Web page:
After all, if some crimes are irredeemable, a frank acknowledgment of them might lead to a partial remission of sin. Conrad never enumerates Kurtz’s sins. There is no need to. He expects us to see their magnitude reflected in the voice of Marlow, who is Conrad’s distinctive creation. In the meantime, the mystery he opened remains open, and whether you approach it with piety, fear, caution, or indifference is a private matter between you and your imagination. So, in the end, no matter how we, readers, read Conrad, Africa still comes across as the impossibly Other, romantically destitute and silent; the “black hole,” the unsayable. It is ironic that the “Negroes,” (just like the “Arabs” in Camus’s L’Étranger, or the “Berbers” in Wharton’s In Morocco), Marlow meets on his way up the Congo River never speak nor are they named. They are instead spoken about, described, and represented for us. They have no social background, although it is precisely history and social background we are dealing with. They are gazed at even as the narrative proceeds. They look up at Marlow silently, they may even touch him, or simply run away from him. After all, he, not they, is the intruder. The “black hole” of Africa also figures as an open silent mouth. It refers to the unsayable that lay at the heart of the colonial encounter, the breakdown in the observer's language when he attempts to describe a different culture, the mouth open but the words unable to take any form or shape.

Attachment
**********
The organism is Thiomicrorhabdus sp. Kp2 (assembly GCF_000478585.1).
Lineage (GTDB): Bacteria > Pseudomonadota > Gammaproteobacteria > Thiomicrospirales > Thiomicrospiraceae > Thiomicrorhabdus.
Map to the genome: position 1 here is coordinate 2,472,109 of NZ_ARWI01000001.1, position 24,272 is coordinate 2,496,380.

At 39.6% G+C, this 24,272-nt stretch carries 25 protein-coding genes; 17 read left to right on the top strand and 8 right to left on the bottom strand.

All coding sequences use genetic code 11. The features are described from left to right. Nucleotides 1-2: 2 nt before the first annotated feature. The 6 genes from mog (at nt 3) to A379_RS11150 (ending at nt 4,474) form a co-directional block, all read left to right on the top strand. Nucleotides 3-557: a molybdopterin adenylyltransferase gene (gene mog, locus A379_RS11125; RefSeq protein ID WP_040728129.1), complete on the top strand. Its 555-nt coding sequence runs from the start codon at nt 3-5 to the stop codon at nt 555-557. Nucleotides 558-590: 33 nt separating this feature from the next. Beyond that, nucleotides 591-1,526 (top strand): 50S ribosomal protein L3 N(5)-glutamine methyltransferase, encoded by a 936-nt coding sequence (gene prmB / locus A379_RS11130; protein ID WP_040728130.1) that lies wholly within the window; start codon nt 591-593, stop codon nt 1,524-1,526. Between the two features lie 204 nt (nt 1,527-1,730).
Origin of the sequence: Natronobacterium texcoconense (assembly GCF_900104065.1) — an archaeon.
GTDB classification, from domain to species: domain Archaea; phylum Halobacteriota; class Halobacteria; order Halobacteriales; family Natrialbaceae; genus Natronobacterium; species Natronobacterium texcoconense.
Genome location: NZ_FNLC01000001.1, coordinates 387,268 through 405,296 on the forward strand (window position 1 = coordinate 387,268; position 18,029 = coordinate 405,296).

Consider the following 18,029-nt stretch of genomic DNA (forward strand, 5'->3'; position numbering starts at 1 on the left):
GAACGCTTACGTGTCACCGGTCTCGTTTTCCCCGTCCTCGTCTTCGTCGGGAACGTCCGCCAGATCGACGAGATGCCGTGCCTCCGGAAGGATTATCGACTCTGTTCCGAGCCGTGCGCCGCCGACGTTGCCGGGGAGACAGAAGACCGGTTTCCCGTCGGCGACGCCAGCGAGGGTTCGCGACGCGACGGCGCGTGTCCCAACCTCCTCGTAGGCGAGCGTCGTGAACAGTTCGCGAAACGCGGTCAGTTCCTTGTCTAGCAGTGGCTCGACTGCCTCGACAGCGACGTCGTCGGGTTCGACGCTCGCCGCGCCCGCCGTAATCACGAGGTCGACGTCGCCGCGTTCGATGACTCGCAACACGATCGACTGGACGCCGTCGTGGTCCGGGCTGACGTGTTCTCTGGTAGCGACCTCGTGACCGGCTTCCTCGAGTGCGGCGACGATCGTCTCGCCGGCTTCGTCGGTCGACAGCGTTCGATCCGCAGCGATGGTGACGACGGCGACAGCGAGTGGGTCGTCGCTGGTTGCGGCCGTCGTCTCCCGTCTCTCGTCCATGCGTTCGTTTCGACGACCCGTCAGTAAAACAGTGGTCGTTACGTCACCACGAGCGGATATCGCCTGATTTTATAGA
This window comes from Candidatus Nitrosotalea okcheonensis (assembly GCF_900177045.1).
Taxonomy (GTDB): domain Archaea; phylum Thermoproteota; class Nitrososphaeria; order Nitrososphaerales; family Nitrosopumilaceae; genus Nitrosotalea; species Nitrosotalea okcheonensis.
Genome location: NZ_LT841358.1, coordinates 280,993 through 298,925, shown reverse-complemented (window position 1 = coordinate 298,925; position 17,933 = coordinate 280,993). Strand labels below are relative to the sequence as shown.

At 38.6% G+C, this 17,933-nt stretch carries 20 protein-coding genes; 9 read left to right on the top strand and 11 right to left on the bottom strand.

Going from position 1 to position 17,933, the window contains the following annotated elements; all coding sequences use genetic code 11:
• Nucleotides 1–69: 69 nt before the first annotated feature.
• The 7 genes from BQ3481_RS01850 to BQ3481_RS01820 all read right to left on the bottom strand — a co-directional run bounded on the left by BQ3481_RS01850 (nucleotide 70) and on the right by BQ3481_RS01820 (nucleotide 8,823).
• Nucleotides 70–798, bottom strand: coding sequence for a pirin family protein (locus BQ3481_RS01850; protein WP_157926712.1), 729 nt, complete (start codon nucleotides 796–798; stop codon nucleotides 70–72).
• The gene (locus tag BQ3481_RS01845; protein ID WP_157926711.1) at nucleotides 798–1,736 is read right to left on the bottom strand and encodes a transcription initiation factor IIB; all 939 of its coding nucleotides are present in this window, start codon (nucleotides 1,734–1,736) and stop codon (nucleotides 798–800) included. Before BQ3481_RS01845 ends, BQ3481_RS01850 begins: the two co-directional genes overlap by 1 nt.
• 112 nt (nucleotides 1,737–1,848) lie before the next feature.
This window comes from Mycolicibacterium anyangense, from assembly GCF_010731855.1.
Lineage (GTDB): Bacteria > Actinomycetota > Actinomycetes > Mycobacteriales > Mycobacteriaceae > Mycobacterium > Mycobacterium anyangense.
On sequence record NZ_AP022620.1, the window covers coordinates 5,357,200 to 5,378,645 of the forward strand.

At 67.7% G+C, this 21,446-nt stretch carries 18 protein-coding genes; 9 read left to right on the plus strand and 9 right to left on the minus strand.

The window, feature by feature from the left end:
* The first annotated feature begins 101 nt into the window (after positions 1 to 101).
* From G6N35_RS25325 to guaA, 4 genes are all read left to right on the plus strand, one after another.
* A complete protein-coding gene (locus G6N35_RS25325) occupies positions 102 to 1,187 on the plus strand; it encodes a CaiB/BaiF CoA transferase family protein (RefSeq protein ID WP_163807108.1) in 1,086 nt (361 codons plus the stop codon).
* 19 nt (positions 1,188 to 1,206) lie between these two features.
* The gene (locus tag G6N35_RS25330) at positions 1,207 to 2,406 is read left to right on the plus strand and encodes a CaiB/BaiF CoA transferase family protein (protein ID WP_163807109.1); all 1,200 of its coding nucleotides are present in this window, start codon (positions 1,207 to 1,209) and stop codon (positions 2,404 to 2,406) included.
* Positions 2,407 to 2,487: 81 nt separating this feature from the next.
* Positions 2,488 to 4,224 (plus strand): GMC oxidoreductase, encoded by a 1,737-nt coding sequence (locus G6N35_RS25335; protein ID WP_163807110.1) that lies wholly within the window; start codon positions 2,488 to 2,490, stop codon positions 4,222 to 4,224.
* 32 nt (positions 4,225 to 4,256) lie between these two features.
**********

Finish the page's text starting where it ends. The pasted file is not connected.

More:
The felicitous upshot is that the unsayable is represented by “The horror! The horror!” which reminds us of “ou-boum,” the meaningless echo in the Marabar Caves in Ian Forster's A Passage to India. The complexity lies in Africa’s, just as India’s, being reduced to hushed, dissyllabic sounds.8 In history and the popular imagination, another two syllables, “black hole,” have come to express the idea that Africa is still beyond perception and even language. Silence is a strange attribute to ascribe to the noisiest and the most teeming with life, sounds, and noises of all continents. Africa is the crucible of human evolution, the home of the first man to walk on the surface of the planet, and yet in Heart of Darkness and its tributaries, it is reduced to a laboratory spawning soulless metaphors. Actually, as you search deeper into the soul, you realize that the metaphorical laboratory has bred another invented Africa, notably, a site of wild life, conservation, and safaris; yet another idea representing the dark continent as the rim of the world where one may descend into the savage, the pure, the wild, the demonic, the hollow.